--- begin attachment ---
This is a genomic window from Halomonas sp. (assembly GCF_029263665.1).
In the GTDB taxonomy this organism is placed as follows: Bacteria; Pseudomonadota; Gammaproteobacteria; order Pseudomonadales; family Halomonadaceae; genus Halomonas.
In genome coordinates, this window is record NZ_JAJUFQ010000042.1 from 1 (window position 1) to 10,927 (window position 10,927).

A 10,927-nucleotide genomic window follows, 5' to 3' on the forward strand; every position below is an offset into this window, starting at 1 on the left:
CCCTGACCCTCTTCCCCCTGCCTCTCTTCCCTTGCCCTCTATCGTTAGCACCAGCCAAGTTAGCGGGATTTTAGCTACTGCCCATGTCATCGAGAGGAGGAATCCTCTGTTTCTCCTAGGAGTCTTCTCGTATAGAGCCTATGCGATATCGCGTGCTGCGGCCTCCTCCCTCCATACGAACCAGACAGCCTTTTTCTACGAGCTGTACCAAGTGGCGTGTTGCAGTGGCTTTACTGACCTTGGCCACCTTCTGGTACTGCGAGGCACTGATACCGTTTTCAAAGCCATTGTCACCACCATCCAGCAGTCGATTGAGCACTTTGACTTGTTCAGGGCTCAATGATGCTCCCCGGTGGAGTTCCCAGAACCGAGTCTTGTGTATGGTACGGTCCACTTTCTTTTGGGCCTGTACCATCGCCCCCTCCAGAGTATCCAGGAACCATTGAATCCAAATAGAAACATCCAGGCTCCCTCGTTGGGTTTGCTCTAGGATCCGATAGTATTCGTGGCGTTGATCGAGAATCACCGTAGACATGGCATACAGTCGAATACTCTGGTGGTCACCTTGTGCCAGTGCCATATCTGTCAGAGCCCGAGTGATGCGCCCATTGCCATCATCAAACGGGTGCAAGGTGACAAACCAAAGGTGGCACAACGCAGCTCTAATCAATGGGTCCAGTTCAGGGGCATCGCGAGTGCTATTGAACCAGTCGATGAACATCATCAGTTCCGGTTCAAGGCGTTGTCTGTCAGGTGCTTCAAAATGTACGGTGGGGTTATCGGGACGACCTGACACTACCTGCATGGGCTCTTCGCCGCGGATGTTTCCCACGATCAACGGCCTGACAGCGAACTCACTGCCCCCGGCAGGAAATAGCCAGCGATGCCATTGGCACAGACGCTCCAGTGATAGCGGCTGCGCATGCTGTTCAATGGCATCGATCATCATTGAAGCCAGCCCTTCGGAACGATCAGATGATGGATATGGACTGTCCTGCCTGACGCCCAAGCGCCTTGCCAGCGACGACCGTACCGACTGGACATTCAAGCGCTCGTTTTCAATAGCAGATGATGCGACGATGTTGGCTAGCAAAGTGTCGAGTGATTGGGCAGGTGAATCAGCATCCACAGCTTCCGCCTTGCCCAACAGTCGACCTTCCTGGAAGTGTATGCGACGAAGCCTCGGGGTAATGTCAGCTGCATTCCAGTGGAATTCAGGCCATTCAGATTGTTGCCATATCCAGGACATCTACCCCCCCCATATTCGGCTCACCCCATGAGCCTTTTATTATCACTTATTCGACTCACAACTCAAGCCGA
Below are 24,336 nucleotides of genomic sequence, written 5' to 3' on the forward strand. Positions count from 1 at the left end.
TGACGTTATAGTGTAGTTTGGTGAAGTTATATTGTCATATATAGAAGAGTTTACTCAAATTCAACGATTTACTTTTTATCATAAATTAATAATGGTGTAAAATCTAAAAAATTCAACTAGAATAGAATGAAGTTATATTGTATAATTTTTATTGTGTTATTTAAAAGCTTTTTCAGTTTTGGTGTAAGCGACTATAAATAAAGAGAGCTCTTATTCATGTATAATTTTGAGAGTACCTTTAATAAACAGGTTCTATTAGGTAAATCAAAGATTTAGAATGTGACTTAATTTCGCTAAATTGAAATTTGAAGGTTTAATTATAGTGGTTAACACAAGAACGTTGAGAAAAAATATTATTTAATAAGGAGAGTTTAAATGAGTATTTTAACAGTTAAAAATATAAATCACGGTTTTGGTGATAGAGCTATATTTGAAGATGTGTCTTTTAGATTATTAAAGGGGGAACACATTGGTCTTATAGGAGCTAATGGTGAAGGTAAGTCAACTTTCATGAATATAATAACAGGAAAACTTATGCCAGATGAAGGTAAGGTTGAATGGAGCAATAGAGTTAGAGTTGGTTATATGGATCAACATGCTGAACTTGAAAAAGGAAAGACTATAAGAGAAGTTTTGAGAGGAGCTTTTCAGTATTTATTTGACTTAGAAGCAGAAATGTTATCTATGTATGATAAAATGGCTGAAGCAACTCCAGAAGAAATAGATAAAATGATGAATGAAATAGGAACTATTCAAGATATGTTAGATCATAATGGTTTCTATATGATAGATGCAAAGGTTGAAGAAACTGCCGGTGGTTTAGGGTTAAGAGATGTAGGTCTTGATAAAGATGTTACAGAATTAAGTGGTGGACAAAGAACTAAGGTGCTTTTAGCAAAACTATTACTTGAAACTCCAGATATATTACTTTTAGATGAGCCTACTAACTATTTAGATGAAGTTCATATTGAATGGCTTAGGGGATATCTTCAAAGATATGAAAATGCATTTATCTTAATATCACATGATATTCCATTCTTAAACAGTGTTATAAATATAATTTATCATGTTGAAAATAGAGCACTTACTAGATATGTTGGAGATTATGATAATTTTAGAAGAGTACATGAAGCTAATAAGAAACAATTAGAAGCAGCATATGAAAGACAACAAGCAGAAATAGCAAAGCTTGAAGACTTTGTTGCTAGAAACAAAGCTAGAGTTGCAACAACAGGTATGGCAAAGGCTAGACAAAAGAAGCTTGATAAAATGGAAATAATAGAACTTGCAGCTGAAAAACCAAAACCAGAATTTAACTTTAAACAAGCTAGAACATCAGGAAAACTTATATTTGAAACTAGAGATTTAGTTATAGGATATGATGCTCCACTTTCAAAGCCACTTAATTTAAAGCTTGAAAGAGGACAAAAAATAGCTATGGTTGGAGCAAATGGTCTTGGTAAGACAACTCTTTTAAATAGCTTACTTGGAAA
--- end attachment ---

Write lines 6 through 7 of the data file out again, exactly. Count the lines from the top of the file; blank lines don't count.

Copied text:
Below are 24,336 nucleotides of genomic sequence, written 5' to 3' on the forward strand. Positions count from 1 at the left end.
TGACGTTATAGTGTAGTTTGGTGAAGTTATATTGTCATATATAGAAGAGTTTACTCAAATTCAACGATTTACTTTTTATCATAAATTAATAATGGTGTAAAATCTAAAAAATTCAACTAGAATAGAATGAAGTTATATTGTATAATTTTTATTGTGTTATTTAAAAGCTTTTTCAGTTTTGGTGTAAGCGACTATAAATAAAGAGAGCTCTTATTCATGTATAATTTTGAGAGTACCTTTAATAAACAGGTTCTATTAGGTAAATCAAAGATTTAGAATGTGACTTAATTTCGCTAAATTGAAATTTGAAGGTTTAATTATAGTGGTTAACACAAGAACGTTGAGAAAAAATATTATTTAATAAGGAGAGTTTAAATGAGTATTTTAACAGTTAAAAATATAAATCACGGTTTTGGTGATAGAGCTATATTTGAAGATGTGTCTTTTAGATTATTAAAGGGGGAACACATTGGTCTTATAGGAGCTAATGGTGAAGGTAAGTCAACTTTCATGAATATAATAACAGGAAAACTTATGCCAGATGAAGGTAAGGTTGAATGGAGCAATAGAGTTAGAGTTGGTTATATGGATCAACATGCTGAACTTGAAAAAGGAAAGACTATAAGAGAAGTTTTGAGAGGAGCTTTTCAGTATTTATTTGACTTAGAAGCAGAAATGTTATCTATGTATGATAAAATGGCTGAAGCAACTCCAGAAGAAATAGATAAAATGATGAATGAAATAGGAACTATTCAAGATATGTTAGATCATAATGGTTTCTATATGATAGATGCAAAGGTTGAAGAAACTGCCGGTGGTTTAGGGTTAAGAGATGTAGGTCTTGATAAAGATGTTACAGAATTAAGTGGTGGACAAAGAACTAAGGTGCTTTTAGCAAAACTATTACTTGAAACTCCAGATATATTACTTTTAGATGAGCCTACTAACTATTTAGATGAAGTTCATATTGAATGGCTTAGGGGATATCTTCAAAGATATGAAAATGCATTTATCTTAATATCACATGATATTCCATTCTTAAACAGTGTTATAAATATAATTTATCATGTTGAAAATAGAGCACTTACTAGATATGTTGGAGATTATGATAATTTTAGAAGAGTACATGAAGCTAATAAGAAACAATTAGAAGCAGCATATGAAAGACAACAAGCAGAAATAGCAAAGCTTGAAGACTTTGTTGCTAGAAACAAAGCTAGAGTTGCAACAACAGGTATGGCAAAGGCTAGACAAAAGAAGCTTGATAAAATGGAAATAATAGAACTTGCAGCTGAAAAACCAAAACCAGAATTTAACTTTAAACAAGCTAGAACATCAGGAAAACTTATATTTGAAACTAGAGATTTAGTTATAGGATATGATGCTCCACTTTCAAAGCCACTTAATTTAAAGCTTGAAAGAGGACAAAAAATAGCTATGGTTGGAGCAAATGGTCTTGGTAAGACAACTCTTTTAAATAGCTTACTTGGAAA